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What is a buyback of shares?-Impact on shareholders

Written by - Marisha Bhatt

December 5, 2022 8 minutes

Stock prices of a company are affected by any positive or negative news of the company or material changes in the capital or debt structure as well. Threw are many corporate actions that impact the capital structure of the company and the buyback of shares is one such event. Recently, there have been many buyback offers by multiple companies like ACC Limited, Bajaj Auto Limited, etc. and a buyback offer from Infosys has been approved by its Board to be announced shortly. But what is the meaning of buyback and why do companies announce it? And more importantly, is it good news for investors?

Given below is a brief discussion answering all these questions. 

Read More: Dividend-vs-Buyback; Which is beneficial?

What is the buyback of shares? 

The simple meaning of buyback of shares is when a company buys its own shares from the existing shareholders. The offer for the buyback is usually at a price higher than the market value which makes it more attractive for the investor. The original draft of the Companies Act, of 1956 did not have any provision for the buyback of shares by a company. However, many companies wanted to go ahead with the option of buyback for various reasons, and therefore, this provision was added to the Act after the President issued an ordinance to this effect along with an amendment to the Companies Act. 

A company opting for a buyback of shares will have to adhere to various provisions of the Companies Act 2013. These provisions relate to the permissible funds that can be used for the buyback of shares under section 68 and section 69. As well as the specific conditions under which a company is permitted to proceed with the buyback. 

How can a company buyback its shares?

A company can proceed with the buyback of shares by offering it to the public in any of the following two ways. 

  1. Through tender method

Under this format, the buyback offer is offered to the shareholders at a particular price or a fixed price and the offer is open for shareholders for 10 working days. The company has to mandatorily provide a Letter of Offer and the buyback is usually done on a proportionate basis of the total shares offered for buyback (unless there are not enough shareholders willing to opt for buyback)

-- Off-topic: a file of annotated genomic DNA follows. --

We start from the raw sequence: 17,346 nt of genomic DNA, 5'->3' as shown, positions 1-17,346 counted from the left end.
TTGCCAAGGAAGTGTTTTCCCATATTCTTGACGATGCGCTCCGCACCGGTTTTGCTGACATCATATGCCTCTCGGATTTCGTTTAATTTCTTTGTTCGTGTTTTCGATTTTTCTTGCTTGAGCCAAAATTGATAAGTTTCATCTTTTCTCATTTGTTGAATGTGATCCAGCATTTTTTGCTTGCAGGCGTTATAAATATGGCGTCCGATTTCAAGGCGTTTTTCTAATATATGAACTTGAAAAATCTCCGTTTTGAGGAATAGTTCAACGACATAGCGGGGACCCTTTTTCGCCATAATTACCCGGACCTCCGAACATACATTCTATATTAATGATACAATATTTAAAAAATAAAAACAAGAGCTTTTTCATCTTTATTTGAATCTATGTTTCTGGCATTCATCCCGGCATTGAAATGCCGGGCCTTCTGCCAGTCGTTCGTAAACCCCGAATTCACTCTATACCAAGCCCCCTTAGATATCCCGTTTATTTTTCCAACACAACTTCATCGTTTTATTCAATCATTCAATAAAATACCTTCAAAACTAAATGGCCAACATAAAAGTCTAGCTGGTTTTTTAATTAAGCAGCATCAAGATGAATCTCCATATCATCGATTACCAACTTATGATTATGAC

1. Through open market

Under this format of the buyback offer, the company purchases shares from the open market and there is no concept of the record date or buyback on a proportional basis. This type of buyback can be open for a maximum period of 6 months or till the time that the target buyback size of the company is met whichever is earlier. 

Why does a company buyback its shares? 

A company can initiate a buyback offer for various purposes. Some of the common reasons for a buyback are highlighted hereunder. 

  1. Improving the EPS 

The buyback offer requires the company to purchase back its shares from its existing shareholder. Such shares are then extinguished within a period of 7 days from the completion of the buyback offer. This results in a reduction in the number of outstanding shares in the company. Therefore, the available net profit will be divided among fewer outstanding shares thereby improving the EPS. 

  1. Increase promoter shareholding 

The promoters of the company are the persons in charge of initiating the company and they have a significant stake in the same. However, over time they may have to face erosion of their stake making the company vulnerable to hostile takeovers. The shareholders may also be too fragmented over the years further stressing the need to consolidate the stakes. In such cases, through a buyback, promoters can increase their stake in the company and have a better hold on the same. 

  1. Paying surplus cash back to the shareholders 

A buyback is a good option for a company that is flush with cash but does not have any lucrative projects to invest in. Through a buyback, the company can make better use of the available cash by giving the shareholders better returns on their investments as well as fixing their financial statements by adjusting their surplus cash towards building value for the company. 

  1. Undervalued shares